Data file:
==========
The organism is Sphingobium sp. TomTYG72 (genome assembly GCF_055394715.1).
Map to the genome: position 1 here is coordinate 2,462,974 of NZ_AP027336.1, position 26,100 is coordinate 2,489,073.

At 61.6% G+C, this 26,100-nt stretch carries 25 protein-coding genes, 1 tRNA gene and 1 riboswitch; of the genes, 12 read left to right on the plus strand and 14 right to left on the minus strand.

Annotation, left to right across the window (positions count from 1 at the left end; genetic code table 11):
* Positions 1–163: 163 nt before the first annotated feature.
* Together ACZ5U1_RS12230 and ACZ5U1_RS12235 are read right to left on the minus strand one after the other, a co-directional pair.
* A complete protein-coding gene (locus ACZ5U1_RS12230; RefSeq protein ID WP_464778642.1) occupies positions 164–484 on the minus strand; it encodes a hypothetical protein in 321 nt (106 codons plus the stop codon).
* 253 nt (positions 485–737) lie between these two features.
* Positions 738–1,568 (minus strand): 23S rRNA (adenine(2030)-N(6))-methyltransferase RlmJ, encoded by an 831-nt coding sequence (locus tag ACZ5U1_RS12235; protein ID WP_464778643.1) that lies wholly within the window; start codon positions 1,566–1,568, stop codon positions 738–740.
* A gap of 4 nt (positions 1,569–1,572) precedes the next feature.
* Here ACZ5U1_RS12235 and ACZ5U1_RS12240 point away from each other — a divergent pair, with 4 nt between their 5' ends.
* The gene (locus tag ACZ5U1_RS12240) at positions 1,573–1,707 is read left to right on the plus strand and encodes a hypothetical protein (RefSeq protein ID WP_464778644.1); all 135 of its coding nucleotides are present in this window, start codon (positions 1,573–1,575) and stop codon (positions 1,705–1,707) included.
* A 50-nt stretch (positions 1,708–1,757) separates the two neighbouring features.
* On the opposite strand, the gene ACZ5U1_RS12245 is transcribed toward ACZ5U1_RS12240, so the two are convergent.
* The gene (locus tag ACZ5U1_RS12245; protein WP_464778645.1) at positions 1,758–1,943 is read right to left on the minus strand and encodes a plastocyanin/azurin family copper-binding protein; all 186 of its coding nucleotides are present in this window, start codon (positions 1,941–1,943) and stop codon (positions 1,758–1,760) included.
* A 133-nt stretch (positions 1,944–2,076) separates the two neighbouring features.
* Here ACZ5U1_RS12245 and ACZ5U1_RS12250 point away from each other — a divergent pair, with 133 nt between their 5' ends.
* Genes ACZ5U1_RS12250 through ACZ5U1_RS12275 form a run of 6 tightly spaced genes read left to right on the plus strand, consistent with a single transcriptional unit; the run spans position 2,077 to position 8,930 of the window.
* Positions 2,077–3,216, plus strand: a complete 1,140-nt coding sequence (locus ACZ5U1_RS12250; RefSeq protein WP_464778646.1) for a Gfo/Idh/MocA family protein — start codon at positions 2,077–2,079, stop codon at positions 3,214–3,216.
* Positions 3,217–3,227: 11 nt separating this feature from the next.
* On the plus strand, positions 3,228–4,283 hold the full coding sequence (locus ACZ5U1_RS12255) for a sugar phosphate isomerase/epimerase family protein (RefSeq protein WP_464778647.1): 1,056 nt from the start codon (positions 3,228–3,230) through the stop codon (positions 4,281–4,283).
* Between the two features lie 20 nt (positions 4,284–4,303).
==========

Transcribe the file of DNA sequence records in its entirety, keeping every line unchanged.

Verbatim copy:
The organism is Sphingobium sp. TomTYG72 (genome assembly GCF_055394715.1).
Map to the genome: position 1 here is coordinate 2,462,974 of NZ_AP027336.1, position 26,100 is coordinate 2,489,073.

At 61.6% G+C, this 26,100-nt stretch carries 25 protein-coding genes, 1 tRNA gene and 1 riboswitch; of the genes, 12 read left to right on the plus strand and 14 right to left on the minus strand.

Annotation, left to right across the window (positions count from 1 at the left end; genetic code table 11):
* Positions 1–163: 163 nt before the first annotated feature.
* Together ACZ5U1_RS12230 and ACZ5U1_RS12235 are read right to left on the minus strand one after the other, a co-directional pair.
* A complete protein-coding gene (locus ACZ5U1_RS12230; RefSeq protein ID WP_464778642.1) occupies positions 164–484 on the minus strand; it encodes a hypothetical protein in 321 nt (106 codons plus the stop codon).
* 253 nt (positions 485–737) lie between these two features.
* Positions 738–1,568 (minus strand): 23S rRNA (adenine(2030)-N(6))-methyltransferase RlmJ, encoded by an 831-nt coding sequence (locus tag ACZ5U1_RS12235; protein ID WP_464778643.1) that lies wholly within the window; start codon positions 1,566–1,568, stop codon positions 738–740.
* A gap of 4 nt (positions 1,569–1,572) precedes the next feature.
* Here ACZ5U1_RS12235 and ACZ5U1_RS12240 point away from each other — a divergent pair, with 4 nt between their 5' ends.
* The gene (locus tag ACZ5U1_RS12240) at positions 1,573–1,707 is read left to right on the plus strand and encodes a hypothetical protein (RefSeq protein ID WP_464778644.1); all 135 of its coding nucleotides are present in this window, start codon (positions 1,573–1,575) and stop codon (positions 1,705–1,707) included.
* A 50-nt stretch (positions 1,708–1,757) separates the two neighbouring features.
* On the opposite strand, the gene ACZ5U1_RS12245 is transcribed toward ACZ5U1_RS12240, so the two are convergent.
* The gene (locus tag ACZ5U1_RS12245; protein WP_464778645.1) at positions 1,758–1,943 is read right to left on the minus strand and encodes a plastocyanin/azurin family copper-binding protein; all 186 of its coding nucleotides are present in this window, start codon (positions 1,941–1,943) and stop codon (positions 1,758–1,760) included.
* A 133-nt stretch (positions 1,944–2,076) separates the two neighbouring features.
* Here ACZ5U1_RS12245 and ACZ5U1_RS12250 point away from each other — a divergent pair, with 133 nt between their 5' ends.
* Genes ACZ5U1_RS12250 through ACZ5U1_RS12275 form a run of 6 tightly spaced genes read left to right on the plus strand, consistent with a single transcriptional unit; the run spans position 2,077 to position 8,930 of the window.
* Positions 2,077–3,216, plus strand: a complete 1,140-nt coding sequence (locus ACZ5U1_RS12250; RefSeq protein WP_464778646.1) for a Gfo/Idh/MocA family protein — start codon at positions 2,077–2,079, stop codon at positions 3,214–3,216.
* Positions 3,217–3,227: 11 nt separating this feature from the next.
* On the plus strand, positions 3,228–4,283 hold the full coding sequence (locus ACZ5U1_RS12255) for a sugar phosphate isomerase/epimerase family protein (RefSeq protein WP_464778647.1): 1,056 nt from the start codon (positions 3,228–3,230) through the stop codon (positions 4,281–4,283).
* Between the two features lie 20 nt (positions 4,284–4,303).